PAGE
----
Mark Tanner Sculpture Award Show:
Not even nothing can be free of ghosts
Exhibition: 18 May - 23 June 2018
Standpoint presented a solo exhibition of new work by Mark Tanner Sculpture Award 2017/18 winner Frances Richardson.
Frances Richardson’s exhibition was developed over the period of a year as the 15th recipient of the major UK sculpture award. On spending time in the empty gallery, Richardson was intrigued by a thought that she could smell water. Not even nothing can be free of ghosts ¹ saw the artist using wood, veneer, video and copper in response to the illusive impression a place can hold of something unseen.
Richardson’s interest in giving shape to ideas of nothingness is a continuing theme of her practice, evidenced in her drawings where fields of positive and negative pencil marks appear like thin undulating skins. The artist describes these as “slices of time, of what I feel it is to be, everything and nothing all at once”.
When it comes to the sculptural works Eidolon and Not all temporary objects can be avoided, the artist works directly with materials to present “a thought that encompasses both a memory of the real and a projection of the imagined”.
Initial research surprisingly confirmed Richardson’s perception of the presence of water in the gallery - a main tributary of the River Walbrook, as mapped by Stephen Myers (published in The Lost Rivers of London, revised edition 2016), runs beneath the gallery footprint.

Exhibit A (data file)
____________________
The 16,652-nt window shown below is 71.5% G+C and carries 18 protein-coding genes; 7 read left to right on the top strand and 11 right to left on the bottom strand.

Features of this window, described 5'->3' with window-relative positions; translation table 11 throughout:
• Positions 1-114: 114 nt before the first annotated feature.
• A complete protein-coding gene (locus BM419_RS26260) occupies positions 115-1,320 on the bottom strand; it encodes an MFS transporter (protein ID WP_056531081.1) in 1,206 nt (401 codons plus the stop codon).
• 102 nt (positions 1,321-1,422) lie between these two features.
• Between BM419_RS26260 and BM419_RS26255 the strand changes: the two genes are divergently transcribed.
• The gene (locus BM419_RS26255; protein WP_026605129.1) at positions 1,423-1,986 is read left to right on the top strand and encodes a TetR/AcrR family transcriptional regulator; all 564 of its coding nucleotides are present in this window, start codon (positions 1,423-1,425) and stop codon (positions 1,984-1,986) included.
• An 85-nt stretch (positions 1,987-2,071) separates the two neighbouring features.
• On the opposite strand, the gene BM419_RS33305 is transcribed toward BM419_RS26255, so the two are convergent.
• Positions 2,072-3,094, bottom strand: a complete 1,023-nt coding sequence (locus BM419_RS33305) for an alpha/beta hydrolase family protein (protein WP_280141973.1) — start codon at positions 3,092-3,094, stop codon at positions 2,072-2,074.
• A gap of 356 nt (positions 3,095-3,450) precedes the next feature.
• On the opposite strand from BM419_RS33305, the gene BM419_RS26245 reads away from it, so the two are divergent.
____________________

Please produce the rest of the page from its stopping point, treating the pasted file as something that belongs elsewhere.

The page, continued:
The Mark Tanner Sculpture Award includes a UK touring exhibition programme, Not even nothing can be free of ghosts will tour to Cross Lane Projects , Kendal, Cumbria from 12 October - 16 December 2018. This is a major development for the award and will see the winner’s exhibition reaching out to new audiences across the UK.
Mark Tanner Sculpture Award is one of the most significant awards for emerging UK artists working in the field of sculpture. Offering £8,000 towards the making of new work, it rewards outstanding and innovative practice, with a particular interest in work that demonstrates a commitment to process, or sensitivity to material.
Richardson was selected from 232 applicants by a panel comprising British artist Alison Wilding RA, British Sculptor Denise de Cordova, MTSA winner 2016-17 Beth Collar and MTSA trustee Rebecca Scott
Frances Richardson (born 1965 Leeds, UK) received her MA in Fine Art Sculpture from the Royal College of Art, London in 2006. Previous to this she studied BA (Hons) Fine Art at Norwich School of Art and Design, Norwich. Richardson exhibits both nationally and internationally. Recent solo exhibitions include: In times of brutal instability, Chiara Williams Contemporary Art, London Art Fair 2018, In Time, Coffeeismycupoftea Space, London 2018, Performed object: Fig.090616, Concrete Canvas, Trefforest Industrial Estate, Cardiff 2016, Loss of object and bondage to it Fig.2, Bermondsey Square Sculpture Commission, Vitrine Gallery, London 2015. Richardson was awarded the Chiara Williams Contemporary Art SOLO AWARD 2017 and nominated for the Max Mara Art Prize for Women 2015-17 in collaboration with Whitechapel Gallery .
¹ The title of this exhibition is borrowed from an essay, What is the measure of Nothingness; Infinity Virtuality Justice, written by Karen Barad, 100 notes dOCUMENTA (13) Erschienen im Hatje Cantz Verlag p.12